Tina Piracci

NCECA the National Council on Education for the Ceramic Arts | Richmond, Virginia

Clay 3-D Printed Water Filtration Device

Background: Every year 1.7 million people, mainly children under the age of five, die from illness which is caused by drinking unsafe water. Currently, traditional terracotta water filters are being produced by Potters for Peace. The objective of this nonprofit’s water filter project is to make safe drinking water available by helping set up workshops that will produce ceramic water filters made from locally sourced materials, utilizing clays natural filtration properties. Produced at over 50 independent factories in over 30 countries, these colloidal silver-enhanced ceramic water purifiers are able to bring clean water to the masses, however, after discussing with the Director of Potters for Peace at the annual clay conference in 2019 (NCECA), I realized there is an opportunity to increase the efficiency of the filter, thus being able to provide more filters to those who do not have access to clean water. (For more info on these filters please visit )

Project: Due to their manufacturing techniques, they end up discarding 17% of their filters due to inadequacy. Currently, I am enrolled in an on-going directed study as a research affiliate at the Lawrence Berkeley National Lab investigating the ways we propose these filters will improve. At the lab, I have the tools necessary to make a comparative analysis of my proposed filter and the pre-existing filter they are currently using. Using computational tool-path strategies, the infill within these filters is proposed to yield a more effective device. After several discussions with one of the directors for Potters for Peace, Robert Pillars, he too is confident that 3-D printing these filters could potentially increase the amount of clean water supplied to people in crisis situations by allowing more filters to be made efficiently and effectively while also creating a reductive in the production cost leading to more filters. Mr. Pillars has personally invited me to share my prototypes at their gallery during the NCECA 2020 conference. (For more info on NCECA, please visit )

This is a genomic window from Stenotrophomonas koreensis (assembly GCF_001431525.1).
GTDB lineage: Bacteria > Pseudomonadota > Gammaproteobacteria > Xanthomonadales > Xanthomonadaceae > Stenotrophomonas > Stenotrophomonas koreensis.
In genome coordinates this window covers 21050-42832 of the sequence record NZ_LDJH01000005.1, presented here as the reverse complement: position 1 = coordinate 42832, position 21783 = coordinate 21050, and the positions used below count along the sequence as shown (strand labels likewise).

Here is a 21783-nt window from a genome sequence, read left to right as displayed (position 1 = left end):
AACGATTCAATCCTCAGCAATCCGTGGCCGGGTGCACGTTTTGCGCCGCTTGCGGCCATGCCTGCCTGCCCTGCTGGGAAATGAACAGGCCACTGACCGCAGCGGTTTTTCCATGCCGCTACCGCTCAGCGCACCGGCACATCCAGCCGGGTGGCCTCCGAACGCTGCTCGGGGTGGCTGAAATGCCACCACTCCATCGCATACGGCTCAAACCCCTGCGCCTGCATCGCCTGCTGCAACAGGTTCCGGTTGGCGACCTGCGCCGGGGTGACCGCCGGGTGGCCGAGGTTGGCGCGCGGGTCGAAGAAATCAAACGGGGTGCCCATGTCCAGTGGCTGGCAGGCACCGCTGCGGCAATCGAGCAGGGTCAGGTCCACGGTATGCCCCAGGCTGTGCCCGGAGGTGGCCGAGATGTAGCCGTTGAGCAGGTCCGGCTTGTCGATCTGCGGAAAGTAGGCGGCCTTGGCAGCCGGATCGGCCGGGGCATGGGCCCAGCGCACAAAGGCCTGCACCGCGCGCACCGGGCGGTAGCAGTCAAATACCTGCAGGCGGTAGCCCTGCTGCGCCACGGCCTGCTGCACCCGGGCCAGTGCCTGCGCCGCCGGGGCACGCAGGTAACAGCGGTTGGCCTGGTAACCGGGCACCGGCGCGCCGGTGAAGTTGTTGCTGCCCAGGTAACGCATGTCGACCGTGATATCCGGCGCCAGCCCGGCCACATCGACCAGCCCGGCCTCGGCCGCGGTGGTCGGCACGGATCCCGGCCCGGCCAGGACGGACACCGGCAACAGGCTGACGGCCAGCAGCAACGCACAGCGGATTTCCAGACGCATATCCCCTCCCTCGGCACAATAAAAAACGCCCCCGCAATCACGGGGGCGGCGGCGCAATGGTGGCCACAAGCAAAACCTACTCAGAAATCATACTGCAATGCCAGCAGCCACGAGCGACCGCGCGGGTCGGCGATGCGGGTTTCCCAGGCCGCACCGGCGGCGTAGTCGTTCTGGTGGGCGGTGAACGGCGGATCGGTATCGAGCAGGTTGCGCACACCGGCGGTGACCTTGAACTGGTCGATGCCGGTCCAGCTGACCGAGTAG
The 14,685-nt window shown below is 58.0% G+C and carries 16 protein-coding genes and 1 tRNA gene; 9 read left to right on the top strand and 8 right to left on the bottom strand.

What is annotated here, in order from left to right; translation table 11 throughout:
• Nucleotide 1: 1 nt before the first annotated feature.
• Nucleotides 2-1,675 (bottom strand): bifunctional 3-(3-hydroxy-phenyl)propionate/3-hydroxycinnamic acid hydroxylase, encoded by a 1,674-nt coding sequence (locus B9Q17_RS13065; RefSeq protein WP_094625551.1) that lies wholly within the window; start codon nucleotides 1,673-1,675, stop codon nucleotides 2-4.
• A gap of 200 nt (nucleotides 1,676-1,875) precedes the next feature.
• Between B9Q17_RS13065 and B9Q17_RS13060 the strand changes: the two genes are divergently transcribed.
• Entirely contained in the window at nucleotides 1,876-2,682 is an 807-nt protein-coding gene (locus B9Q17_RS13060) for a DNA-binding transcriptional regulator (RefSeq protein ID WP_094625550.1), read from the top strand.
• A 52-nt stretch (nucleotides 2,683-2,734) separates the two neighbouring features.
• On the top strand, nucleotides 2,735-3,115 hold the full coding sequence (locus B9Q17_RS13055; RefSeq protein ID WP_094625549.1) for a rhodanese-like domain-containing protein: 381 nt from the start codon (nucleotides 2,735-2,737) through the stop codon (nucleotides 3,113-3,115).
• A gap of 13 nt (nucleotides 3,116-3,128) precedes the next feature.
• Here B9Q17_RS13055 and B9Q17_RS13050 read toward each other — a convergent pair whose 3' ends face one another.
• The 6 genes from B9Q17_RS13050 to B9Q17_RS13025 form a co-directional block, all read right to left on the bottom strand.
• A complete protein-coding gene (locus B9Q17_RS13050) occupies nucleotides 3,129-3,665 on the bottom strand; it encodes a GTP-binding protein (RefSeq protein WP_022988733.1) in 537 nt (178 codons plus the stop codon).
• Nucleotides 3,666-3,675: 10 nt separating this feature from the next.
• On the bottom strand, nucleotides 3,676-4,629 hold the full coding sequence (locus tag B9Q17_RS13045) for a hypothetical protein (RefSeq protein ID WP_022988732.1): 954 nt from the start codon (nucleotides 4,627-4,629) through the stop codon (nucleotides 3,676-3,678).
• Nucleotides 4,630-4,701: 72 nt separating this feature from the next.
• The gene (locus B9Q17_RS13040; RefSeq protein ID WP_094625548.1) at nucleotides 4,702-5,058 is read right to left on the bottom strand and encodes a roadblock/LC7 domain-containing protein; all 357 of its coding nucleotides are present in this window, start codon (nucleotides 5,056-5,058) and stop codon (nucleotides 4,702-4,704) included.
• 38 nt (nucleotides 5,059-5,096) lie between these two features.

William Morgan

Encountering the Social: Masquerades, Fluidities, and Becomings of Postcapitalism | Jamia Millia Islamia University, New Delhi, India

‘What is (Machine) Philosophy?’: Machine Learning and the Digital Realization of Deleuze